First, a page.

late Old English wæsc "act of washing," from wash (v.). Meaning "clothes set aside to be washed" is attested from 1789; meaning "thin coat of paint" is recorded from 1690s; sense of "land alternately covered and exposed by the sea" is recorded from mid-15c.
Old English wascan "to wash, cleanse, bathe," transitive sense in late Old English, from Proto-Germanic *watskan "to wash" (source also of Old Norse vaska, Middle Dutch wasscen, Dutch wassen, German waschen), from PIE root *wed- (1) "water; wet." Related: Washed; washing.
Used mainly of clothes in Old English (the principal verb for washing the body, dishes, etc. being þwean). Old French gaschier "to stain, soil; soak, wash" (Modern French gâcher) is from Frankish *waskan, from the same Germanic source. Italian guazzare also is a Germanic loan-word. To wash (one's) hands of something is 1550s, from Pilate in Matthew xxvii.24. To wash up "clean utensils after a meal" is from 1751. Washed up "no longer effective" is 1923, theater slang, from notion of washing up at the end of a job.
by c. 1200 as an emphatic form of Old English of (see of), employed in the adverbial use of that word. The prepositional meaning "away from" and the adjectival sense of "farther" were not firmly fixed in this variant until 17c., but once they were they left the original of with the transferred and weakened senses of the word. Meaning "not working" is from 1861.
Off the cuff "extemporaneously, without preparation" (1938) is from the notion of speaking from notes written in haste on one's shirt cuffs. In reference to clothing, off the rack (adj.) "not tailored, not made to individual requirements, ready-made" is by 1963, on the notion of buying it from the rack of a clothing store; off the record "not to be publicly disclosed" is from 1933; off the wall "crazy" is 1968, probably from the notion of a lunatic "bouncing off the walls" or else in reference to carom shots in squash, handball, etc.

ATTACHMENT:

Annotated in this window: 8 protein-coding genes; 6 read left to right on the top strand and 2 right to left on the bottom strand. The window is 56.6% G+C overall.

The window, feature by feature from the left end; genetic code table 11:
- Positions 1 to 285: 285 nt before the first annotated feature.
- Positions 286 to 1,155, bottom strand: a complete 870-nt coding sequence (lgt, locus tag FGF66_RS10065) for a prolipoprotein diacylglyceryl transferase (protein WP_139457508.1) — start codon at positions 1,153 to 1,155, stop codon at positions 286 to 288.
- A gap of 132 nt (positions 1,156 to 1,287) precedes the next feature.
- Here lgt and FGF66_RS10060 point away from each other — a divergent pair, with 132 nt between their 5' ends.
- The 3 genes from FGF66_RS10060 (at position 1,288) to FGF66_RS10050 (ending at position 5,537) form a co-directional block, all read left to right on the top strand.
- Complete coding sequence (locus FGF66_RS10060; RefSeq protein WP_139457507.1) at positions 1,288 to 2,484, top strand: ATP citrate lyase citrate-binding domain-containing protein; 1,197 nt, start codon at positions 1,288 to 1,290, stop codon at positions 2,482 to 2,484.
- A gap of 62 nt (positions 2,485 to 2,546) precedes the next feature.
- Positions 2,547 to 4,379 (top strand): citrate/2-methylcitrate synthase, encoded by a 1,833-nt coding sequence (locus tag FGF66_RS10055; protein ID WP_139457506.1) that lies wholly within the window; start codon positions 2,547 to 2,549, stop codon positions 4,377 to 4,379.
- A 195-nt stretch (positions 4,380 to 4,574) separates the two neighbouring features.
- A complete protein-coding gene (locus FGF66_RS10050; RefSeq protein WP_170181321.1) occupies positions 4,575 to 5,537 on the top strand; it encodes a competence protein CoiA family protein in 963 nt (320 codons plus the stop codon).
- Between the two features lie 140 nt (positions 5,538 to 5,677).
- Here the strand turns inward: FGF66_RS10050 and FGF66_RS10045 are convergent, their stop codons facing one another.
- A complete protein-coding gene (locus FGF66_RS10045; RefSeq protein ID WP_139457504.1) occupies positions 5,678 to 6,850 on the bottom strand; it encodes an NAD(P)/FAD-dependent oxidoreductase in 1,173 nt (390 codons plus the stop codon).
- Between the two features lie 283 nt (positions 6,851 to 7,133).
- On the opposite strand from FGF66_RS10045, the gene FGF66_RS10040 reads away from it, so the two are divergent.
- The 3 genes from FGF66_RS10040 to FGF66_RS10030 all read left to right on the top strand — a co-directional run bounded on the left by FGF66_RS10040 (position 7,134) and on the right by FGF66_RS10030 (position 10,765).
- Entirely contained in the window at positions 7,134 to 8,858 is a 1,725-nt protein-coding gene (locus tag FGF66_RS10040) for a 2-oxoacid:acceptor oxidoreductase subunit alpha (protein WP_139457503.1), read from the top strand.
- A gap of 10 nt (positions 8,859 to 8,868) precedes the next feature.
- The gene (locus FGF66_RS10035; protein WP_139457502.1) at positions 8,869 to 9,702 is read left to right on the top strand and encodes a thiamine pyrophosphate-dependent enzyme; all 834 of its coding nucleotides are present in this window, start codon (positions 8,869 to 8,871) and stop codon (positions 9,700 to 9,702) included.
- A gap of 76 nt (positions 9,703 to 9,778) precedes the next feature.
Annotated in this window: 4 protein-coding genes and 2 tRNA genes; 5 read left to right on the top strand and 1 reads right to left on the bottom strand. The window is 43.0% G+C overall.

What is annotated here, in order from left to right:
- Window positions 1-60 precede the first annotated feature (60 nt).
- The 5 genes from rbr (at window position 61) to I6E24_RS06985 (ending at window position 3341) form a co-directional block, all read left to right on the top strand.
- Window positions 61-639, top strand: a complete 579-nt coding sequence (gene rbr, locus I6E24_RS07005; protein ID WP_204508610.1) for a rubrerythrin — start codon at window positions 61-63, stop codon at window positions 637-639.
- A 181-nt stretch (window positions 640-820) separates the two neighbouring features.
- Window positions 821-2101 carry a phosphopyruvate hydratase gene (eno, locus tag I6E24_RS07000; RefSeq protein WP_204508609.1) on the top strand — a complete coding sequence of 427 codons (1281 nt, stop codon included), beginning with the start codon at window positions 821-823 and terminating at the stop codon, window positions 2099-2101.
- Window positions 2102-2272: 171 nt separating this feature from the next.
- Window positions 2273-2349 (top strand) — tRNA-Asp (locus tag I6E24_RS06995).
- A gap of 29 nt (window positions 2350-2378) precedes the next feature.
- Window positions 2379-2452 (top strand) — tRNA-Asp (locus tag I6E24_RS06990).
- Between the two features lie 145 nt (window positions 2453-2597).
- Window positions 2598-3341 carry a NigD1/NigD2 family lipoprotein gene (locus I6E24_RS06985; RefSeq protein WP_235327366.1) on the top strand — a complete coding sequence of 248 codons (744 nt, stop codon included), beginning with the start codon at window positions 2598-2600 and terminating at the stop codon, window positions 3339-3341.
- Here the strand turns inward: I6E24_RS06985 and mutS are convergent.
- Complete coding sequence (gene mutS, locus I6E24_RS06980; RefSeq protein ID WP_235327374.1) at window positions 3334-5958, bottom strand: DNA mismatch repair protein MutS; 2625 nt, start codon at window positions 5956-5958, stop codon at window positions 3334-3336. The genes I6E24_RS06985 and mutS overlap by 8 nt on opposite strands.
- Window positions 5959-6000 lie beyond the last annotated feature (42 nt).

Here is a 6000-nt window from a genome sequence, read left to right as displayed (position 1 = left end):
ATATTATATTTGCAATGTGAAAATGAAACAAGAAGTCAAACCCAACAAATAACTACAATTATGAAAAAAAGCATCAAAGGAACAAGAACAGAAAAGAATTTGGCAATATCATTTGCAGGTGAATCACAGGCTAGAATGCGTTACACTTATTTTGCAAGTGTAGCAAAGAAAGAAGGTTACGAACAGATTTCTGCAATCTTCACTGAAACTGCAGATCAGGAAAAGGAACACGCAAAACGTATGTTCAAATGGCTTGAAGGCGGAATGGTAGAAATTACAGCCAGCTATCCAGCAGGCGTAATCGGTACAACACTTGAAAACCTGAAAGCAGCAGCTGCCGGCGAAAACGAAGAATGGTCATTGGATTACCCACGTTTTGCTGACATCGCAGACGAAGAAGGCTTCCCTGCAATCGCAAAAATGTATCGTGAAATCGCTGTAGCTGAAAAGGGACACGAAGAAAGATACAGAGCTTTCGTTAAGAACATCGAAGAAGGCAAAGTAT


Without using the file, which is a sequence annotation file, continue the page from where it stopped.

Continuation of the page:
"to kill," 1930, from off (adv.). Earlier verbal senses were "to defer" (1640s), "to move off" (1882). Related: Offed.
also washout, 1877, "act of washing out" (a drain, etc.), from verbal phrase; see wash (v.) + out (adv.). From 1873 as "excavation of a roadbed, etc., by erosion" is from 1873. Meaning "a disappointing failure" is from 1902, from verbal phrase wash out "obliterate, cancel" (something written in ink), attested from 1570s. Hence also the colloquial sense of "to call off (an event) due to bad weather, etc." (1917). Of colored material, washed-out "faded" is from 1837.